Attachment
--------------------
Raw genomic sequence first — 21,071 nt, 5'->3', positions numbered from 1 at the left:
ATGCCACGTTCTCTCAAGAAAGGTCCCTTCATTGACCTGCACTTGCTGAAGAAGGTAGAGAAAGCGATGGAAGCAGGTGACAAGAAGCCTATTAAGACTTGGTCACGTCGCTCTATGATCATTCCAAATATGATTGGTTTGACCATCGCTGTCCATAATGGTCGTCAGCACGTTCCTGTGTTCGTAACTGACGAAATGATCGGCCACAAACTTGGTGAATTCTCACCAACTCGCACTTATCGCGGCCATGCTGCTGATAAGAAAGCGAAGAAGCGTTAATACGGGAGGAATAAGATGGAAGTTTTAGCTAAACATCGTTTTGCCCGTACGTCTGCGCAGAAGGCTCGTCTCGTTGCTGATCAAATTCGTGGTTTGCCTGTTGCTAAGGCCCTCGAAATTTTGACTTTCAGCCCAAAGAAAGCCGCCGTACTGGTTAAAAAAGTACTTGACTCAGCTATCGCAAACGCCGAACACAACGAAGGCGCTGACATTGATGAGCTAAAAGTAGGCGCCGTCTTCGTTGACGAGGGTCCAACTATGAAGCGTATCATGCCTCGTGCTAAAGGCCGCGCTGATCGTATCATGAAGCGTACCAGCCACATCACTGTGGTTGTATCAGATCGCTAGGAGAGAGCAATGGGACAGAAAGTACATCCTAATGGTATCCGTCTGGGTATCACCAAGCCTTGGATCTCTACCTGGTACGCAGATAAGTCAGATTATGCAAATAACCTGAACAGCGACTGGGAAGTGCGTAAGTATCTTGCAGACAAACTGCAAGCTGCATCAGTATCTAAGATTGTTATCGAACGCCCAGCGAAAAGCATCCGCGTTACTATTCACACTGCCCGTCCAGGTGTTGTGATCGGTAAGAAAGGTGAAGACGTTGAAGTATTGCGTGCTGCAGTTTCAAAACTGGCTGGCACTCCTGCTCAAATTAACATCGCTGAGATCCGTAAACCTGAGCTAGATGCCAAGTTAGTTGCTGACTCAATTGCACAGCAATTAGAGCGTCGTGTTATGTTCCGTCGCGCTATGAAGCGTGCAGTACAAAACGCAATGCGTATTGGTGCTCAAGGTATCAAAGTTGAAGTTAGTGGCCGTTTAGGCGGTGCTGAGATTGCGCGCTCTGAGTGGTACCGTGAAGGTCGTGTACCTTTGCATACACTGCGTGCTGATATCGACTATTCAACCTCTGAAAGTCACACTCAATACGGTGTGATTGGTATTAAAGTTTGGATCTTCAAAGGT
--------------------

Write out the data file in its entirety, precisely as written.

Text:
Raw genomic sequence first — 21,071 nt, 5'->3', positions numbered from 1 at the left:
ATGCCACGTTCTCTCAAGAAAGGTCCCTTCATTGACCTGCACTTGCTGAAGAAGGTAGAGAAAGCGATGGAAGCAGGTGACAAGAAGCCTATTAAGACTTGGTCACGTCGCTCTATGATCATTCCAAATATGATTGGTTTGACCATCGCTGTCCATAATGGTCGTCAGCACGTTCCTGTGTTCGTAACTGACGAAATGATCGGCCACAAACTTGGTGAATTCTCACCAACTCGCACTTATCGCGGCCATGCTGCTGATAAGAAAGCGAAGAAGCGTTAATACGGGAGGAATAAGATGGAAGTTTTAGCTAAACATCGTTTTGCCCGTACGTCTGCGCAGAAGGCTCGTCTCGTTGCTGATCAAATTCGTGGTTTGCCTGTTGCTAAGGCCCTCGAAATTTTGACTTTCAGCCCAAAGAAAGCCGCCGTACTGGTTAAAAAAGTACTTGACTCAGCTATCGCAAACGCCGAACACAACGAAGGCGCTGACATTGATGAGCTAAAAGTAGGCGCCGTCTTCGTTGACGAGGGTCCAACTATGAAGCGTATCATGCCTCGTGCTAAAGGCCGCGCTGATCGTATCATGAAGCGTACCAGCCACATCACTGTGGTTGTATCAGATCGCTAGGAGAGAGCAATGGGACAGAAAGTACATCCTAATGGTATCCGTCTGGGTATCACCAAGCCTTGGATCTCTACCTGGTACGCAGATAAGTCAGATTATGCAAATAACCTGAACAGCGACTGGGAAGTGCGTAAGTATCTTGCAGACAAACTGCAAGCTGCATCAGTATCTAAGATTGTTATCGAACGCCCAGCGAAAAGCATCCGCGTTACTATTCACACTGCCCGTCCAGGTGTTGTGATCGGTAAGAAAGGTGAAGACGTTGAAGTATTGCGTGCTGCAGTTTCAAAACTGGCTGGCACTCCTGCTCAAATTAACATCGCTGAGATCCGTAAACCTGAGCTAGATGCCAAGTTAGTTGCTGACTCAATTGCACAGCAATTAGAGCGTCGTGTTATGTTCCGTCGCGCTATGAAGCGTGCAGTACAAAACGCAATGCGTATTGGTGCTCAAGGTATCAAAGTTGAAGTTAGTGGCCGTTTAGGCGGTGCTGAGATTGCGCGCTCTGAGTGGTACCGTGAAGGTCGTGTACCTTTGCATACACTGCGTGCTGATATCGACTATTCAACCTCTGAAAGTCACACTCAATACGGTGTGATTGGTATTAAAGTTTGGATCTTCAAAGGT